18. Vasco M. Carvalho & Basile Grassi, 2019. "Large Firm Dynamics and the Business Cycle," American Economic Review, American Economic Association, vol. 109(4), pages 1375-1425, April.
    19. Gete, Pedro, 2018. "Lending standards and macroeconomic dynamics," Working Paper Series 2207, European Central Bank.
    20. Petrosky-Nadeau, Nicolas, 2013. "TFP during a credit crunch," Journal of Economic Theory, Elsevier, vol. 148(3), pages 1150-1178.

    More about this item

    JEL classification:

    • D22 - Microeconomics - - Production and Organizations - - - Firm Behavior: Empirical Analysis
    • E23 - Macroeconomics and Monetary Economics - - Consumption, Saving, Production, Employment, and Investment - - - Production
    • E32 - Macroeconomics and Monetary Economics - - Prices, Business Fluctuations, and Cycles - - - Business Fluctuations; Cycles
    • L11 - Industrial Organization - - Market Structure, Firm Strategy, and Market Performance - - - Production, Pricing, and Market Structure; Size Distribution of Firms
    • L26 - Industrial Organization - - Firm Objectives, Organization, and Behavior - - - Entrepreneurship
    • M13 - Business Administration and Business Economics; Marketing; Accounting; Personnel Economics - - Business Administration - - - New Firms; Startups

    Statistics

    Access and download statistics

    Corrections

    All material on this site has been provided by the respective publishers and authors. You can help correct errors and omissions. When requesting a correction, please mention this item's handle: RePEc:aea:aecrev:v:106:y:2016:i:5:p:214-18. See general information about how to correct material in RePEc.

    For technical questions regarding this item, or to correct its authors, title, abstract, bibliographic or download information, contact: (Michael P. Albert). General contact details of provider: http://edirc.repec.org/data/aeaaaea.html .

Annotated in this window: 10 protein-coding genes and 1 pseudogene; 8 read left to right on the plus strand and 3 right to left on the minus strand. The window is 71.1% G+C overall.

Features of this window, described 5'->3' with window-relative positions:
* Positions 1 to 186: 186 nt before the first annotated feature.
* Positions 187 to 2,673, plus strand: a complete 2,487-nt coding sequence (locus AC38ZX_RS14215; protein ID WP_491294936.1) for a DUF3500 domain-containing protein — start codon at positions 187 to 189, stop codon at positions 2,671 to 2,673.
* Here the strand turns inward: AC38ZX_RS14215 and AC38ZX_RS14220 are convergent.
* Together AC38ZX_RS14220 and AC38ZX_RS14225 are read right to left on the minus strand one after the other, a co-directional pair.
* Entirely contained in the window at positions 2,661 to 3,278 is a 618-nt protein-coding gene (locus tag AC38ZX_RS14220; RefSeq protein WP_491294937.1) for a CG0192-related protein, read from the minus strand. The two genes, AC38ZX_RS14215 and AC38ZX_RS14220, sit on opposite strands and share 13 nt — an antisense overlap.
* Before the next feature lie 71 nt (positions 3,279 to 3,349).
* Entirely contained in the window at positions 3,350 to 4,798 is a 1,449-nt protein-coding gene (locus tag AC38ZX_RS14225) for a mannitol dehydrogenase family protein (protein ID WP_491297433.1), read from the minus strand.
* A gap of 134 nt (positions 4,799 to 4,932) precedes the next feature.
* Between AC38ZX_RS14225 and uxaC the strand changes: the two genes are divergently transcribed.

If you have authored this item and are not yet registered with RePEc, we encourage you to do it here. This allows to link your profile to this item. It also allows you to accept potential citations to this item that we are uncertain about.

    If CitEc recognized a reference but did not link an item in RePEc to it, you can help with this form .

    If you know of missing items citing this one, you can help us creating those links by adding the relevant references in the same way as above, for each refering item. If you are a registered author of this item, you may also want to check the "citations" tab in your RePEc Author Service profile, as there may be some citations waiting for confirmation.

    Please note that corrections may take a couple of weeks to filter through the various RePEc services.

    IDEAS is a RePEc service hosted by the Research Division of the Federal Reserve Bank of St. Louis . RePEc uses bibliographic data supplied by the respective publishers.